Our favorite crab joint is not just a happening restaurant but also doubles as a home for the owners. Also, an elderly woman caring for a large garden has made this tiny box of a house her home.

Tiny garden house

5. Ambition.

It’s hard not to admire a country that went from having the worst economy in the world after the Korean War to the 15th (13th on some lists) in 50 years. That takes a lot of determination, ambition and teamwork. And while children are pressured from a young age to study hard and work harder, it’s a practice that has paid off for the entire world. Go Korea!

6. Respect.

I might get a lot of flak for this but I admire the “respect your elders” aspect of the culture. Our parents and grandparents have a lot to teach the younger generations and communication is lost if respect is forgotten so I appreciate the hierarchical respect culture of Korea. Plus, it goes both ways. The number one priority in a Korean household is the children. Every decision that is made in a family unit is based on the goal of helping the children succeed in life.

7. Safety.

Many a night I’ve walked the streets of Hollywood…Wait, that sounds bad.  Let me start again. After work, I used to walk through Hollywood to get back to my apartment, never once without my mace at the ready and head on a swivel. It’s a very unsettling way to live and teaches a person quickly that trust is a hard thing to come by in the world.

But since moving to Korea, I would never think twice about walking by myself in a dark alley at 2 AM. It’s incredibly freeing as a woman to not worry about my personal safety on the streets of Korea.

8. K-Pop.

I mean…how do you not LOVE K-Pop. It’s catchy, it’s sexy, and it’s fun! And any girl group that flaunts a song entitled, “Girl President” is okay with me! Here is an example:

9 Fitness.

I can’t walk more than half a mile without passing one of these free, outdoor exercise gyms, not to mention all the walking a person has to do if they live in a big city like, Seoul , Busan or Daegu.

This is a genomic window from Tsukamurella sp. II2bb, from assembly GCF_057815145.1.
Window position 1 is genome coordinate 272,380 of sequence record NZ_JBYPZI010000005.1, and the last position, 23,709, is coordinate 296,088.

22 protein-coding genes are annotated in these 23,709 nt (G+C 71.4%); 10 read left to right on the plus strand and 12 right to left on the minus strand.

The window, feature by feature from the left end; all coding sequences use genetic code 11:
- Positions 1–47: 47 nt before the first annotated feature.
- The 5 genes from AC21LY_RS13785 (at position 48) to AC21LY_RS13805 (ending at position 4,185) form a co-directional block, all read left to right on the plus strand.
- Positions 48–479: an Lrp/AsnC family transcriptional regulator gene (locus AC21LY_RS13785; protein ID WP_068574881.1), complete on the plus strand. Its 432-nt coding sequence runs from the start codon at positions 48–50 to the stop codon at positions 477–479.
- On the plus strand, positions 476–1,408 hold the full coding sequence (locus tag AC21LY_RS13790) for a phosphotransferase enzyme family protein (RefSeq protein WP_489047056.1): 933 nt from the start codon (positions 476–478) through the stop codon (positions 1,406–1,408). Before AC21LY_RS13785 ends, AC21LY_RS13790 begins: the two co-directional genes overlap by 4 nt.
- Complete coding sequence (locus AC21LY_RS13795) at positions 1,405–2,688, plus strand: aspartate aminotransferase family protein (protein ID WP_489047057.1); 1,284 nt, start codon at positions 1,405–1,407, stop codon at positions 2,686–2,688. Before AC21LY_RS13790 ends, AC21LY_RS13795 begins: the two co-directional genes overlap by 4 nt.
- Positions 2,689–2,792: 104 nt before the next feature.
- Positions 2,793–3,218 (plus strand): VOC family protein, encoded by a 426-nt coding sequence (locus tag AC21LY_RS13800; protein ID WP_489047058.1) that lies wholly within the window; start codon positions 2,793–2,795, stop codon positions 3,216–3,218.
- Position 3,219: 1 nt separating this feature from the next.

10. Healthcare.

Hands down amazing. After nearly going bankrupt in my twenties from doctor bills for non-life threatening ailments with insurance, I don’t know how I will ever convince myself to go back to such a broken system. Say what you will about private health insurance, the Affordable Health Care Act, the US having the BEST healthcare in the world, to me, this system is hand over fist better than anything I’ve encountered.

I couldn’t walk out of a doctor’s office in the states for a sinus infection without it costing at least a Benjamin.  In South Korea, it costs the equivalent of around eight dollars. And now you’re thinking…but what about a long hospital stay, Lo? Well, friends, here’s a great example:

My good friend had a complicated pregnancy a year ago and had to be placed on bed rest in a hospital here in Pohang for over two weeks, which ended with an emergency C-section and a premature baby. The total cost of everything? $2,500 out the door…And, that was with an upgrade to a private and spacious room, food catered in daily for her, her husband and her mother and round the clock first-rate medical treatment. Is it the best system?

I suppose that’s all a matter of perspective but from what I’ve seen so far, it’s damn near perfection!

I suppose that’s all a matter of perspective but from what I’ve seen so far, it’s damn near perfection!

Moving to South Korea: 11 Things I Love About South Korea
Korea has excellent healthcare.

11. Beauty.

The mountains. The ocean. The temples. The people. Need I say more? Korea is purely and simply beautiful.

Laura Whang is a writer from Los Angeles. She is currently based in Pohang, South Korea teaching English at both a public elementary school and an orphanage. You can find her at www.BreakingLo.com where she blogs about international adoption, travel and all things South Korea!

11 Things I Love About South Korea

Related Reading

So Much Culture Shock in South Korea
South Korea Travel Tips: Rebecca’s Take on Health, Safety and Romance
Finding Balance and Self-Acceptance in South Korea

Have you traveled to South Korea? What were your impressions? Email us at editor@pinkpangea.com for information about sharing your experience and advice with the Pink Pangea community. We can’t wait to hear from you.

11 Things I Love About South Korea top photo credit: pixabay.

One thought on “11 Things I Love About South Korea

  1. Avatar
    youssra
    November 12, 2015
    Reply

    You made me feel so excited to visit SK! I’ve been watching kdramas for a few years now and I’m really fond of the Korean culture. Enjoy your stay there girl!